ADAMS COUNTY, Colo. -- According to a source familiar with the process, the Adams County District Attorney will ask a grand jury to consider criminally indicting a sheriff’s deputy who was caught on camera kicking an innocent man outside a Denver bar.
A FOX31 Denver investigation first revealed that deputy Jeffery L. Stovall failed to mention taking a running kick at 31-year-old Alejandro Resendiz during a violent arrest outside Karely’s at West 70th Avenue and Pecos Street in May.
That oversight became a serious issue after FOX31 Problem Solvers revealed security camera footage of the event. The 15-year veteran Stovall remains employed by the sheriff’s office “in a position that doesn’t require public contact” as an internal investigation continues.
In addition, FOX31 Problem Solvers have learned that Adams County District Attorney Dave Young will present evidence to a secret grand jury that Stovall committed a felony the night Resendiz was arrested.
Kicking deputy has disciplinary history
This is not the first time Stovall has been in trouble while on-the-job. Under the Open Records Act, FOX31 Denver asked the sheriff’s office for Stovall’s discipline history, but the request was denied citing the “records weren't in the public interest.”
However, Stovall was recently questioned under oath for a deposition in a federal civil lawsuit that accused him and other Adam’s County deputies of, among other things, excessive force.
During his questioning, he listed his own history of the incidents in which he hd been investigated for alleged wrongdoing.
In 2013, Stovall was criminally investigated but cleared for accidentally discharging his M16 rifle three times -- shooting a drug suspect in the leg.
Stovall also admitted in court that he had lost about 80 hours in pay for various policy violations including:
- A suspension for punching a suspect in the head
- Unprofessionalism for putting pepper spray inside an inmate's coffee
- Letter(s) of reprimand for shooting his own fingers off during a training accident
- Letter of reprimand for driving violations
Additionally, he self-reported that he had been removed from positions in SWAT, a drug task force and as a training officer.
Deputy named in ongoing civil rights suit
Jeffrey Hulse and his wife Kelly McCain are suing the Adams County Sheriff`s Office and Stovall for two April 2013 incidents.
According to federal lawsuit documents and Hulse’s testimony, Stovall came into the couple’s bedroom in the middle of the night without a warrant after erroneously believing Hulse had fired a gun in the neighborhood.
“(Stovall) came in and slammed the bedroom light on and approached me with his duty weapon drawn, shoved it very firmly into the back of my head and told me don't move. Never identified himself as anybody," Jeffrey Hulse said.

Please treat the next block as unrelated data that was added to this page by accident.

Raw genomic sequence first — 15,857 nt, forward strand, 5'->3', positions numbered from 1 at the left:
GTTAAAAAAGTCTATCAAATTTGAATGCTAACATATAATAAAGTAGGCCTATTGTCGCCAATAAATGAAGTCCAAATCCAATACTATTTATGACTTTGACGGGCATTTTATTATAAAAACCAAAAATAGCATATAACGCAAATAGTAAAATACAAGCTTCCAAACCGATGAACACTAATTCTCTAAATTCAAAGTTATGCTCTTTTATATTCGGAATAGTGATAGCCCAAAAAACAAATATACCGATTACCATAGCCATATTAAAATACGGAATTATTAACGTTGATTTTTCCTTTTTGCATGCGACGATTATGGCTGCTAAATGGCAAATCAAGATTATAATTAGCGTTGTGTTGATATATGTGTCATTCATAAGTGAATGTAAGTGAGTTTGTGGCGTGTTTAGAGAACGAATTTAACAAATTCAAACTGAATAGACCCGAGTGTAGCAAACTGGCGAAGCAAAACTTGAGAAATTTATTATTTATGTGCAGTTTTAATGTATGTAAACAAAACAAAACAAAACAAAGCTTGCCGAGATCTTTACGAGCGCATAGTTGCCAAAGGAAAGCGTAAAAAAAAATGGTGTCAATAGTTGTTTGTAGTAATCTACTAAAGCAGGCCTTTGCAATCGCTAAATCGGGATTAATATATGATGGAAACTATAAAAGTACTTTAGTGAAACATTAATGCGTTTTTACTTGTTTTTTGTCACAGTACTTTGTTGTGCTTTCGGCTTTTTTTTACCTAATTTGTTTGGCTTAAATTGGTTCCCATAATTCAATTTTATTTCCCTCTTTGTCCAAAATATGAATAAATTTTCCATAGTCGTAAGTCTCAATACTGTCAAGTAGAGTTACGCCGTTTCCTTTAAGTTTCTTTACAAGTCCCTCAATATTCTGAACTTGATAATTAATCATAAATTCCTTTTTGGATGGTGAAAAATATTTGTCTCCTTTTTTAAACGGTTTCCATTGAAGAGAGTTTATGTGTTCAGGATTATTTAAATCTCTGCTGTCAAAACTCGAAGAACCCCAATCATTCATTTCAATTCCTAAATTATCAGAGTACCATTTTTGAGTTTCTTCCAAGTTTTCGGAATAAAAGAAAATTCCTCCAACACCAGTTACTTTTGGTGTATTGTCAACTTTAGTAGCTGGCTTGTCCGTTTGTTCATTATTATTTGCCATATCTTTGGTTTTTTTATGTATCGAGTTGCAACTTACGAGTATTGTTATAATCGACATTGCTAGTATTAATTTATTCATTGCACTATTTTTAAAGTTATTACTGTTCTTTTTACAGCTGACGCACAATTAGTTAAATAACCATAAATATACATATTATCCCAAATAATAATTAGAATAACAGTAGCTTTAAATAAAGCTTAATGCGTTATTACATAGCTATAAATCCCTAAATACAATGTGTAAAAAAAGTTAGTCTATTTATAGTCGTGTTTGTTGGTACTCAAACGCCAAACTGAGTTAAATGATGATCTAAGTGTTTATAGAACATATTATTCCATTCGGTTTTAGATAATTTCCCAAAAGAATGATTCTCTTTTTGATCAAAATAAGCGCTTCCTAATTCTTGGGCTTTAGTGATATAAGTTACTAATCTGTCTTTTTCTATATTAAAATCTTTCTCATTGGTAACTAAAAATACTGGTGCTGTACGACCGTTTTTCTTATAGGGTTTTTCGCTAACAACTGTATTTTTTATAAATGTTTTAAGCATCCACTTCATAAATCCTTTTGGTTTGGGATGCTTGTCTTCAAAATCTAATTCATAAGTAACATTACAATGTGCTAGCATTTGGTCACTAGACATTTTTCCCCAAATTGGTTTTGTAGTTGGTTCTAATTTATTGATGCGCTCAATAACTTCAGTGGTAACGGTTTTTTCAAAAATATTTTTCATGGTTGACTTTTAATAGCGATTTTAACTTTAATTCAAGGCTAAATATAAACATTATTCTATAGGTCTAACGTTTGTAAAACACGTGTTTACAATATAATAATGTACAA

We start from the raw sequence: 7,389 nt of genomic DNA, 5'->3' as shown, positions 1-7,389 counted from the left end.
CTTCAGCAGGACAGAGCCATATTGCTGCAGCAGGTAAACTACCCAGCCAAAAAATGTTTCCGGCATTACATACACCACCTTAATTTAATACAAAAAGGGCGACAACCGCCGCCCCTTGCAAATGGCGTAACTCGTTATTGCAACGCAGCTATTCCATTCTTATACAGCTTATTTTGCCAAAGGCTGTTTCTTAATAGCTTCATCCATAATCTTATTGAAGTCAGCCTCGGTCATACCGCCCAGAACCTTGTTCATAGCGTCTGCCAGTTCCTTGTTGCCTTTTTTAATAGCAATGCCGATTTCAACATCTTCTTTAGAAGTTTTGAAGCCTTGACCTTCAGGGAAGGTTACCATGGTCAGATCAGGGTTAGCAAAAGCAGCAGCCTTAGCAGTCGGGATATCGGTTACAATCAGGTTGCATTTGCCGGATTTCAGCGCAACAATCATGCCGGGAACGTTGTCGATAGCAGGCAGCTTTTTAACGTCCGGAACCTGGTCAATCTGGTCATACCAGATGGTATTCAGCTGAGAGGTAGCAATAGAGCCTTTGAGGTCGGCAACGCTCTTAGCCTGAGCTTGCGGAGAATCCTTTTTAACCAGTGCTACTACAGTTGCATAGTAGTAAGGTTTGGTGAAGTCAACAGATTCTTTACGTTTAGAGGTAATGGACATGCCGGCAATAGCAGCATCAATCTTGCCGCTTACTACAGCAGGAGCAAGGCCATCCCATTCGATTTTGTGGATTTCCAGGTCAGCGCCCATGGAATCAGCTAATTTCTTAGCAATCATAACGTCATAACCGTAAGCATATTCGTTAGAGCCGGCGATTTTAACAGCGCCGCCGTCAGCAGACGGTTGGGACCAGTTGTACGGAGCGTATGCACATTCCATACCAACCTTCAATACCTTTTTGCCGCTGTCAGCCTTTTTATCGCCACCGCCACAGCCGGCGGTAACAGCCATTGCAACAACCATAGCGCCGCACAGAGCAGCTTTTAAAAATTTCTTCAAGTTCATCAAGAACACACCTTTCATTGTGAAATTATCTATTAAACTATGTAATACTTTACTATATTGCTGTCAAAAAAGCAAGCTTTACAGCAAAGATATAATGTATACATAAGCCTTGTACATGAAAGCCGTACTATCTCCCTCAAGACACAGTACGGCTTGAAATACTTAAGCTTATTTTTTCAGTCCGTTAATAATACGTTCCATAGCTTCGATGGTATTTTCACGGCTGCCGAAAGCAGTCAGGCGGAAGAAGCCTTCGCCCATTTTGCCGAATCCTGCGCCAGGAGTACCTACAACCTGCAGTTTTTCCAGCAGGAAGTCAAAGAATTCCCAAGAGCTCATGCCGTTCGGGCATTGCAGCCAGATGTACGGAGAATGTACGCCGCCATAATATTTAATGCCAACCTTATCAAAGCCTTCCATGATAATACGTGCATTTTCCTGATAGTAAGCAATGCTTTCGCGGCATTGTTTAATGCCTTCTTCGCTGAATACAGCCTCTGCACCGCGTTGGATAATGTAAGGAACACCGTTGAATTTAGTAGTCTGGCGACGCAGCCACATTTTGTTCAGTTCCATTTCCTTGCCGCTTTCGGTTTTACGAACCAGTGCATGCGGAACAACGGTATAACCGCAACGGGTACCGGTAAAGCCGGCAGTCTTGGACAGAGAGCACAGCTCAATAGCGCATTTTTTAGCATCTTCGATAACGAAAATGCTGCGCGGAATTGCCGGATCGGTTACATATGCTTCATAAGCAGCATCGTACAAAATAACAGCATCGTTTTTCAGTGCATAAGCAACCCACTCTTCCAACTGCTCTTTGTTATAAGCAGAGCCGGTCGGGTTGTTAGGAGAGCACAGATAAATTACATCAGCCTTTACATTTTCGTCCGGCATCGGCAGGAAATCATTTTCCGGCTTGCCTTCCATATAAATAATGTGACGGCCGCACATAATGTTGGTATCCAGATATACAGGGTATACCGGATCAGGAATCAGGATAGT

Stovall reportedly left the house and returned later with reinforcements. Kelly McCain recorded part of the second encounter on her cellphone.
It shows Hulse cooperating with his hands up while asking if the deputies had a warrant. Telling him “no,” the deputies yanked Hulse out the front door and into the yard. Hulse said this is where he was roughed up, chipping a tooth.
“I got both my hands up the whole time,” Hulse said. “I'm trying to talk to them and getting punched in the chest, double-fisted, and grabbed and pulled and thrown to the ground much like (Kelly) did. (I had) at least two deputies on my back, one wailing on me.”
But Stovall was not one of those hitting Hulse the second time the deputies came to his home because he is seen and heard on video ordering McCain to stop recording her husband’s arrest. Video shows Stovall putting his flashlight into the lens and telling her to sit down inside the house.
McCain hopes the Adams County Sheriff’s Office will finally take the discipline of Stovall seriously.
“If it was just a citizen that did these things, they'd be under arrest," McCain said. "They'd be serving time in prison. I would at least like to see him lose his job, if not more. We've come forward and this other gentlemen came forward (Resendiz). How many haven't? How many people has this been done to and got away with it?”
Hulse, whose father was a longtime law enforcement officer, agrees.
“To start with, he should be terminated and I would really like to see him criminally prosecuted," he said. "I think these are criminal acts he’s committing under the color of authority.”
Since 2005, records show Adams County has paid $401,500 to settle seven excessive force complaints against the sheriff's office and its employees.
That does not include the ongoing case for Hulse and McCain nor the one that will likely be filed in the coming months against Stovall and other deputies on scene by Resendiz.
“Although we appreciate your inquiry, the case you mentioned is an ongoing active investigation and we cannot discuss its progress," Adams County Sheriff Michael McIntosh said in a statement last month about Stovall. "All citizens including employees of the Adams County Sheriff`s Office have a right to due process, therefore details involving this case and personnel matters remain confidential.”